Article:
This was a presentation worth waiting for. One of the most critical and difficult challenges of climate change is urban life. While cities are centers of economic growth, they pose particular problems for resource sharing. Urban areas account for about 75% of GDP and GreenHouse Gas emissions. It should come as no surprise that cities attract people - 50% of the global population, as I learned today. Some 40 million move annually to urban areas. This puts a great deal of stress on resources such as housing and jobs, but also on public utilities. This mass congregation of people leads to water problems in the form of access to water - clean drinking water and adequate sanitation (think toilets). And it is the poor and the vulnerable who suffer the most. In Paris, for example, there are 150,000 homes with no direct water access and 250,000 with no indoor toilet. The numbers may seem low when a city has a population of more than 2 million. But if you include all the residents of each home, the average number of people living within these homes (say, at least 4) without access to an indoor toilet easily rises to over 1 million. That's half the population of Paris.
"On 28 July 2010, through Resolution 64/292, the United Nations General Assembly explicitly recognized the human right to water and sanitation and acknowledged that clean drinking water and sanitation are essential to the realisation of all human rights. The Resolution calls upon States and international organisations to provide financial resources, help capacity-building and technology transfer to help countries, in particular developing countries, to provide safe, clean, accessible and affordable drinking water and sanitation for all."
Henri Smets, a lawyer and member of the Academy of Water, proposed a number of principles to support the right to water including: everyone has the right to water and sanitation supported by collective financing; everyone has the right to good quality and adequate quantity of water; everyone has the right to sanitation, especially toilets, which protects people from contact with the "hazards of wastes as well as the treatment and proper disposal of sewage or wastewater;" free water points must be available for the homeless and transients; and, in order to make water an affordable utility, increase (or institute) taxes on bottled water and establish a solidarity fund to the tune of 50 million euros per year. In order to fight inequalities, there must be collective action and effective participation of all parties. He concluded that cutting off water is violation of human rights. I agree. Water is a basic necessity of life; humans are, like the planet, primarily made up of water. You hold people hostage by using it as a bargaining chip.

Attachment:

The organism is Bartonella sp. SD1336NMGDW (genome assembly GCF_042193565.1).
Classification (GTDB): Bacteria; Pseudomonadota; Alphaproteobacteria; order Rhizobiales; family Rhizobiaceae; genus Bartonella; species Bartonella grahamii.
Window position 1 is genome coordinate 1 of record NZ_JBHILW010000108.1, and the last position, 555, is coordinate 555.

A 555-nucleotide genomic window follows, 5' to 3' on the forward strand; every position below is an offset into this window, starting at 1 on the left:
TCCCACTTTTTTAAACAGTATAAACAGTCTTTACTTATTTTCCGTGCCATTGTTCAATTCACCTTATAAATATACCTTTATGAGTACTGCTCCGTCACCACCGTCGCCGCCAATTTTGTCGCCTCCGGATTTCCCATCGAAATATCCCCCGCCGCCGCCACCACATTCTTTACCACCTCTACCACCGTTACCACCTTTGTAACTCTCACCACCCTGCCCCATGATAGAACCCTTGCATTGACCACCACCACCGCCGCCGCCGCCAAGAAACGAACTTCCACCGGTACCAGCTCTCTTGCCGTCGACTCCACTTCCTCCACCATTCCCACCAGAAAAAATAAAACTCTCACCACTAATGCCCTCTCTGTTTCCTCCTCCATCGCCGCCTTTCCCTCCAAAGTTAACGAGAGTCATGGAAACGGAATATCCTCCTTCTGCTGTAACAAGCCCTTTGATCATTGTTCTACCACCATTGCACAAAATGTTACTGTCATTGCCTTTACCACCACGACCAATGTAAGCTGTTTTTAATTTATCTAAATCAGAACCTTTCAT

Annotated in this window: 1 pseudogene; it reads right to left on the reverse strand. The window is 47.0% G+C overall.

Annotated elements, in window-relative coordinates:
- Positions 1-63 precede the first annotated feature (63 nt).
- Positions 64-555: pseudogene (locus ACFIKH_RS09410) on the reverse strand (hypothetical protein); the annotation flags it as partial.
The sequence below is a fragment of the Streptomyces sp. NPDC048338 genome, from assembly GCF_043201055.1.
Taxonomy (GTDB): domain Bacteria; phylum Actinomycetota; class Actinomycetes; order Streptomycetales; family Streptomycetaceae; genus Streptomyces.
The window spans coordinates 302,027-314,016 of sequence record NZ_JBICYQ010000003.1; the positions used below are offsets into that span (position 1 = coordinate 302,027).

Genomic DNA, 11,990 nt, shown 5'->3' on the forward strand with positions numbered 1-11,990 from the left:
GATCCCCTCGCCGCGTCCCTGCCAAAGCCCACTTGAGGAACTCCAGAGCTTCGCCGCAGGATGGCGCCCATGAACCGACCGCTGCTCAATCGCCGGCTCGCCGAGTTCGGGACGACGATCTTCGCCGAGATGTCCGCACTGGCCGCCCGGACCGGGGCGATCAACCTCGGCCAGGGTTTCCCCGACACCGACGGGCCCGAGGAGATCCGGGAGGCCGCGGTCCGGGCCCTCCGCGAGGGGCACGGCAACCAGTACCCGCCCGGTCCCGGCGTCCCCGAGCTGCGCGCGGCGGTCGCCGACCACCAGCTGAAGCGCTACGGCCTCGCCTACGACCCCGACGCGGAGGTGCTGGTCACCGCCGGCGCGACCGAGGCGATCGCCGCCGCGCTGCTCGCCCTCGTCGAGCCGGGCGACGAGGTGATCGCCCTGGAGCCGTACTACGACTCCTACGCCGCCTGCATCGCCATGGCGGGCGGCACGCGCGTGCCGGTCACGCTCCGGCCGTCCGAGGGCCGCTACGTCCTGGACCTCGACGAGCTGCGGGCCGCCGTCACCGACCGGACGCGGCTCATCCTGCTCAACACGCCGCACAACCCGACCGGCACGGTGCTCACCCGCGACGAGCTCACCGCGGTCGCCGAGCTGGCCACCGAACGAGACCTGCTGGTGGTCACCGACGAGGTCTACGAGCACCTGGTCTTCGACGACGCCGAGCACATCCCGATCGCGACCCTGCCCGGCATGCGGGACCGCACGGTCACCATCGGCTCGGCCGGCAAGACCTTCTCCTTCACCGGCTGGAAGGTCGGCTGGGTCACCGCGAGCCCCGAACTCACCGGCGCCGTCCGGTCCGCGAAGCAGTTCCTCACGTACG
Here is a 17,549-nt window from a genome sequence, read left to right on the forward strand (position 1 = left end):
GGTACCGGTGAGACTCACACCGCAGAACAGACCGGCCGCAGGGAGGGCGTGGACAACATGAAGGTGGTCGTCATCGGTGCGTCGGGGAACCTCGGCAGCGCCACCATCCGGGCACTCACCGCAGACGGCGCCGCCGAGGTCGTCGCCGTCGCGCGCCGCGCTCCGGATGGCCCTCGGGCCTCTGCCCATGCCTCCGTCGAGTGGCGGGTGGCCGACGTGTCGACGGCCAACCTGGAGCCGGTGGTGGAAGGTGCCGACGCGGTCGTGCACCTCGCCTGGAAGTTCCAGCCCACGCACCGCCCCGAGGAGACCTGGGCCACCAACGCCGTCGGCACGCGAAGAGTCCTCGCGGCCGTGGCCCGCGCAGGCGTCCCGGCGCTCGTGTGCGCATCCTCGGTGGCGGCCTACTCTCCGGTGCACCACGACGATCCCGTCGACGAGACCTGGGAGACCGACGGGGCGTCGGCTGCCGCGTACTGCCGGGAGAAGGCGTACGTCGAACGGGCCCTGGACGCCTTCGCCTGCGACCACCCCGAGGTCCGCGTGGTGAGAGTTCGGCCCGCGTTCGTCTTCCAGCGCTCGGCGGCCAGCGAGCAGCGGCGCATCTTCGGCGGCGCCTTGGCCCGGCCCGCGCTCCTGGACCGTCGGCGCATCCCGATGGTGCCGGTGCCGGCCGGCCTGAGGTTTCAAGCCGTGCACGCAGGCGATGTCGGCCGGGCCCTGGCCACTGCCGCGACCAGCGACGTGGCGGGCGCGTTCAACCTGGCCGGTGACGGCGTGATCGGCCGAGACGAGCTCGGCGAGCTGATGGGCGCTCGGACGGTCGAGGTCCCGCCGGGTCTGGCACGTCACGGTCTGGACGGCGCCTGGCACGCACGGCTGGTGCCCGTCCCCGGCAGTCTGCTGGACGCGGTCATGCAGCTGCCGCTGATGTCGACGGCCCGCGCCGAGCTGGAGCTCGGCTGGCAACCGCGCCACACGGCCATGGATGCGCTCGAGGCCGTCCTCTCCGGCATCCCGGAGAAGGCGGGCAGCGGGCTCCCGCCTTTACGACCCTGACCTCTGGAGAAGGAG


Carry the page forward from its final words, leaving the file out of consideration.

Dave Coleman is Director of Cooler Projects and developer of The Carbon Literacy Project. The idea is very simple: all citizens need to be carbon literate. Why? While most carbon is stored in rocks, in this form it plays a minor role. However, "the rest of the carbon is stored as CO2 (carbon dioxide) in the atmosphere (2%), as biomass in land plants and soils (5%), as fossil fuels in a variety of geologic reservoirs (8%) and as a collection of ions in the ocean (85%). These are the "active" reservoirs of carbon." Oceans and plants are increasingly unable to absorb all the carbon that the burning of fossil fuels releases into the air. Every bit we can do to reduce the amount of carbon that reaches the air the better it is for all of us.
Carbon Literacy is defined as: "An awareness of the Carbon Dioxide costs and impacts of everyday activities, and the ability and motivation to reduce emissions, on an individual, community and organisational basis." The project originated in Manchester, UK, and targets the community as a whole: all the people who live, work, and study there. Each module is factual, customized for each target group, and meets people where they are so that the training is meaningful and relevant. The project is based on peer-to-peer delivery and focuses on something more important than technical and scientific knowledge of carbon dioxide; namely a change in attitude and lifestyle, known in the climate change world as 'adaptation.' Participants learn skills to lower their own carbon footprint, engaging in action as an individual but also as part of a group (citizen, student, employee/employer). In the end, it generates genuine community resiliance by and for the community members themselves.
I spoke with Dave after the presentations and said this is a project that needs to come to Iowa City. It is a project that I think provides the Iowa United Nations Association a worthy follow-up to the Climate Forums help around the state this past year.